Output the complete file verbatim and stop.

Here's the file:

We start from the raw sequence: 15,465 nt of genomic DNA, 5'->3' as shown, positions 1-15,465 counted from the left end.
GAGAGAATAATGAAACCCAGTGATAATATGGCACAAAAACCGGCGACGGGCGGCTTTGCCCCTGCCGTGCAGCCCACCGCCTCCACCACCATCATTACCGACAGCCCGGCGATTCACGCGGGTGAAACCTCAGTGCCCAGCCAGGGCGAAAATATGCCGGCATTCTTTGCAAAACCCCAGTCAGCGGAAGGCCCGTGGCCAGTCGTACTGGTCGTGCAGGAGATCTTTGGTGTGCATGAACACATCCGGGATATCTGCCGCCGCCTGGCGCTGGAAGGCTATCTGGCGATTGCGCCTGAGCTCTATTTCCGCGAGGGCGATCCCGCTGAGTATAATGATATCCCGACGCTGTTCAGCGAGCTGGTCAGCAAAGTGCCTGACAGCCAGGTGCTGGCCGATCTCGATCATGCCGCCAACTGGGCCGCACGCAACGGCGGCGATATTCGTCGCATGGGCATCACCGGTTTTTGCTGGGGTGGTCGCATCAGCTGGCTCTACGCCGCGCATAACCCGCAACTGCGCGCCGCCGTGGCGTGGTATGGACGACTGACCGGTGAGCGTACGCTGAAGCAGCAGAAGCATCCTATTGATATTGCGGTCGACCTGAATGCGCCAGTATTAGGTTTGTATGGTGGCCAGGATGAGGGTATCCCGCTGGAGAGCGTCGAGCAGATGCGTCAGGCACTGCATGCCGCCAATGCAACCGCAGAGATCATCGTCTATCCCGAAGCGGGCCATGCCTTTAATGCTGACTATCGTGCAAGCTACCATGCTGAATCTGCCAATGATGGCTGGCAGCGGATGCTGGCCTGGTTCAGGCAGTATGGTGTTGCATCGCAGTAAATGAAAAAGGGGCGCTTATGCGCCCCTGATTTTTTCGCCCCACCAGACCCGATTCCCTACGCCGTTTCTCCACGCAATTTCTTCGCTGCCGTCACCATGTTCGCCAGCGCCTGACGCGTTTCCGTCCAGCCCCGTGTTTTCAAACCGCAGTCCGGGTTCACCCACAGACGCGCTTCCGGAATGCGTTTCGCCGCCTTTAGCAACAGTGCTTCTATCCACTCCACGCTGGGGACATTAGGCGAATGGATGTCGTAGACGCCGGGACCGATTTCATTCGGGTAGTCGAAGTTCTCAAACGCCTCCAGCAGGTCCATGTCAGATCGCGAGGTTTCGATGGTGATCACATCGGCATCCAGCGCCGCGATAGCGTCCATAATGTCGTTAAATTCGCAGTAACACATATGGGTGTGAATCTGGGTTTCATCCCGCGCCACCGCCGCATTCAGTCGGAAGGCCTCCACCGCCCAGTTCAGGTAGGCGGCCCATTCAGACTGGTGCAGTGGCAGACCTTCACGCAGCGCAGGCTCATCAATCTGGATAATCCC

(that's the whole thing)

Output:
We start from the raw sequence: 15,465 nt of genomic DNA, 5'->3' as shown, positions 1-15,465 counted from the left end.
GAGAGAATAATGAAACCCAGTGATAATATGGCACAAAAACCGGCGACGGGCGGCTTTGCCCCTGCCGTGCAGCCCACCGCCTCCACCACCATCATTACCGACAGCCCGGCGATTCACGCGGGTGAAACCTCAGTGCCCAGCCAGGGCGAAAATATGCCGGCATTCTTTGCAAAACCCCAGTCAGCGGAAGGCCCGTGGCCAGTCGTACTGGTCGTGCAGGAGATCTTTGGTGTGCATGAACACATCCGGGATATCTGCCGCCGCCTGGCGCTGGAAGGCTATCTGGCGATTGCGCCTGAGCTCTATTTCCGCGAGGGCGATCCCGCTGAGTATAATGATATCCCGACGCTGTTCAGCGAGCTGGTCAGCAAAGTGCCTGACAGCCAGGTGCTGGCCGATCTCGATCATGCCGCCAACTGGGCCGCACGCAACGGCGGCGATATTCGTCGCATGGGCATCACCGGTTTTTGCTGGGGTGGTCGCATCAGCTGGCTCTACGCCGCGCATAACCCGCAACTGCGCGCCGCCGTGGCGTGGTATGGACGACTGACCGGTGAGCGTACGCTGAAGCAGCAGAAGCATCCTATTGATATTGCGGTCGACCTGAATGCGCCAGTATTAGGTTTGTATGGTGGCCAGGATGAGGGTATCCCGCTGGAGAGCGTCGAGCAGATGCGTCAGGCACTGCATGCCGCCAATGCAACCGCAGAGATCATCGTCTATCCCGAAGCGGGCCATGCCTTTAATGCTGACTATCGTGCAAGCTACCATGCTGAATCTGCCAATGATGGCTGGCAGCGGATGCTGGCCTGGTTCAGGCAGTATGGTGTTGCATCGCAGTAAATGAAAAAGGGGCGCTTATGCGCCCCTGATTTTTTCGCCCCACCAGACCCGATTCCCTACGCCGTTTCTCCACGCAATTTCTTCGCTGCCGTCACCATGTTCGCCAGCGCCTGACGCGTTTCCGTCCAGCCCCGTGTTTTCAAACCGCAGTCCGGGTTCACCCACAGACGCGCTTCCGGAATGCGTTTCGCCGCCTTTAGCAACAGTGCTTCTATCCACTCCACGCTGGGGACATTAGGCGAATGGATGTCGTAGACGCCGGGACCGATTTCATTCGGGTAGTCGAAGTTCTCAAACGCCTCCAGCAGGTCCATGTCAGATCGCGAGGTTTCGATGGTGATCACATCGGCATCCAGCGCCGCGATAGCGTCCATAATGTCGTTAAATTCGCAGTAACACATATGGGTGTGAATCTGGGTTTCATCCCGCGCCACCGCCGCATTCAGTCGGAAGGCCTCCACCGCCCAGTTCAGGTAGGCGGCCCATTCAGACTGGTGCAGTGGCAGACCTTCACGCAGCGCAGGCTCATCAATCTGGATAATCCC